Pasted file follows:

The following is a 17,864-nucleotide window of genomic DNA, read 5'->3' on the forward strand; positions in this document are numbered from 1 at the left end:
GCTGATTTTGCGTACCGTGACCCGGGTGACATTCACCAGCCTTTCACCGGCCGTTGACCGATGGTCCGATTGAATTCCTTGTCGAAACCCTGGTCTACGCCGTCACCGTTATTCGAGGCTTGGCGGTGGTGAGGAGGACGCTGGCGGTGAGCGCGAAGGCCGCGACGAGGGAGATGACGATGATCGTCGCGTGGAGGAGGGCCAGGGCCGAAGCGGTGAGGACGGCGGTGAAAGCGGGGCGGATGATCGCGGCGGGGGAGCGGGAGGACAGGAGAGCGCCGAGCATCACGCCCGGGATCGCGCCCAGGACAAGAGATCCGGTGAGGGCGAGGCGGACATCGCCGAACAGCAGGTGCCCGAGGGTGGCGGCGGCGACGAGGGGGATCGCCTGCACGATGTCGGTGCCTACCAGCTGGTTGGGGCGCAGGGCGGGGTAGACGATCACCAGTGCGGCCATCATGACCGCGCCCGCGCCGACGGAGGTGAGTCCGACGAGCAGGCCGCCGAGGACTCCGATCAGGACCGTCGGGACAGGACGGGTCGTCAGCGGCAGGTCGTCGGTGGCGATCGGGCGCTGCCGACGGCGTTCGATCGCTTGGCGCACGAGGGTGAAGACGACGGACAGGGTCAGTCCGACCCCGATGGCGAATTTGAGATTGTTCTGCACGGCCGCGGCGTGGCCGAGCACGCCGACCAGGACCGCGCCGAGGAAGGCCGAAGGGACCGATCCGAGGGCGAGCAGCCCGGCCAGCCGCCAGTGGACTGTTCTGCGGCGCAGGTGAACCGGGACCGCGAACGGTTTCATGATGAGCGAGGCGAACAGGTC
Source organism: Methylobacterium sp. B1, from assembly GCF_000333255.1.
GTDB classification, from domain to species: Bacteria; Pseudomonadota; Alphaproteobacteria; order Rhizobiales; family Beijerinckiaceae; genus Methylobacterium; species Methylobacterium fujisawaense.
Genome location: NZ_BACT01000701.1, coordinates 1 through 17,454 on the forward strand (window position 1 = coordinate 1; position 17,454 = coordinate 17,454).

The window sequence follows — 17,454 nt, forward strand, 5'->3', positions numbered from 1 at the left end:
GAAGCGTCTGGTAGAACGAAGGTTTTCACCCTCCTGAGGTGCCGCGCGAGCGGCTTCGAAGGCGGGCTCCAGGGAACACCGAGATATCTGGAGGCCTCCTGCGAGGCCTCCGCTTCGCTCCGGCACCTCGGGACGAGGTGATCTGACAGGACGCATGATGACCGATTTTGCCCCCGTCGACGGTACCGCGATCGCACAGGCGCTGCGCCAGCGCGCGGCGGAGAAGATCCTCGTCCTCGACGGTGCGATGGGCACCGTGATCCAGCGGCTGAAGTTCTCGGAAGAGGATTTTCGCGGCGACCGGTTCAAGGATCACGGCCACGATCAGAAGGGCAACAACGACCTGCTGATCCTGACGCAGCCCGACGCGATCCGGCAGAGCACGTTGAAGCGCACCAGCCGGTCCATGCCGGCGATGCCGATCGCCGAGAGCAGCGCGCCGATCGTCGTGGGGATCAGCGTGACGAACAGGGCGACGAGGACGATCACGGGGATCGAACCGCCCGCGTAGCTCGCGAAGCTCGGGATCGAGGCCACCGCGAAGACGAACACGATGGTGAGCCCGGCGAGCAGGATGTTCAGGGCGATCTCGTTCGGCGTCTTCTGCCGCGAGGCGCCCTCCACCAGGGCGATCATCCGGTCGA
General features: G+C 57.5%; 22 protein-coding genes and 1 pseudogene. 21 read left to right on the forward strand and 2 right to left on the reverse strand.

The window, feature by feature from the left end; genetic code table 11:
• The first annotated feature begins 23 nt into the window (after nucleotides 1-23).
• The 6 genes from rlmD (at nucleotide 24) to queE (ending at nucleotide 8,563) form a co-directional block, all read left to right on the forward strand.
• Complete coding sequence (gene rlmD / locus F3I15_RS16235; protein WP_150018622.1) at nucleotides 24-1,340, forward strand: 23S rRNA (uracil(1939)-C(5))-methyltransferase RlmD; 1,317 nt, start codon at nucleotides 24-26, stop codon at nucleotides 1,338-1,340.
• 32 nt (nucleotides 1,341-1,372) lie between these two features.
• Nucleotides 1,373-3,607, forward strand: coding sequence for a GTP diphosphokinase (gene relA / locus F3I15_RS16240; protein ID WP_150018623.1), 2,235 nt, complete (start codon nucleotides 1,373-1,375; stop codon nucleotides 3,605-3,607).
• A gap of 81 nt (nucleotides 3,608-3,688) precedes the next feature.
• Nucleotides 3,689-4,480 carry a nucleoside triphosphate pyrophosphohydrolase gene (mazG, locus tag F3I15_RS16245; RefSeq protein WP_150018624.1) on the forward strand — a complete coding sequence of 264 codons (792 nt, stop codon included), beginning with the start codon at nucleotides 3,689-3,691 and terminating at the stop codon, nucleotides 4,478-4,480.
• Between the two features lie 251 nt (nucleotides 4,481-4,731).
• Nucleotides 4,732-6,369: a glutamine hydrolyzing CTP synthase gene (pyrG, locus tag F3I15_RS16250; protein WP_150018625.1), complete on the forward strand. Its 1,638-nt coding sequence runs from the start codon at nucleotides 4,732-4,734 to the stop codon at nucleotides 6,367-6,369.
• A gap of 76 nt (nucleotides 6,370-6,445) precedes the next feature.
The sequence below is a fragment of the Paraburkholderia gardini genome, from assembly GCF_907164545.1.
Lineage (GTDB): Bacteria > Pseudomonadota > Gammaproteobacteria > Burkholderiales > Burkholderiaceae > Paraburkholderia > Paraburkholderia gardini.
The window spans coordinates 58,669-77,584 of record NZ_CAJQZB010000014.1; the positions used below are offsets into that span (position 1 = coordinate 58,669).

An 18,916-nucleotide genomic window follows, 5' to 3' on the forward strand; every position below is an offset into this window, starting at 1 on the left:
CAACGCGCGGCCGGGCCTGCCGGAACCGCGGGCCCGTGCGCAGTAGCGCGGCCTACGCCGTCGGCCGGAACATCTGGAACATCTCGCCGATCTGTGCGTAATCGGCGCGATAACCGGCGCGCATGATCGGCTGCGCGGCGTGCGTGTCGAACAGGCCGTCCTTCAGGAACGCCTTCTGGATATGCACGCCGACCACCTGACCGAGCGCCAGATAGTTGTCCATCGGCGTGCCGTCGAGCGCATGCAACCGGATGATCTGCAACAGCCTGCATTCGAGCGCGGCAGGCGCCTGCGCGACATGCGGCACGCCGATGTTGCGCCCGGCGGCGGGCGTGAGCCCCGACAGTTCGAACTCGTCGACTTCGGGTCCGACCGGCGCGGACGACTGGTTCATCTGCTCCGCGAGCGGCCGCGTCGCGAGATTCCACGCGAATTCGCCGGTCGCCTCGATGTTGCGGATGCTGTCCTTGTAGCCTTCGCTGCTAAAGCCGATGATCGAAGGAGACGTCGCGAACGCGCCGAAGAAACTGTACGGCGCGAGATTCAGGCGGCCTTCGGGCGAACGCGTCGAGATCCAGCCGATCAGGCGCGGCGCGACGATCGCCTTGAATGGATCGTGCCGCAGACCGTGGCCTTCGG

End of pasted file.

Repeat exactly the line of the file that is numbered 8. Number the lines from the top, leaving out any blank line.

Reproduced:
General features: G+C 57.5%; 22 protein-coding genes and 1 pseudogene. 21 read left to right on the forward strand and 2 right to left on the reverse strand.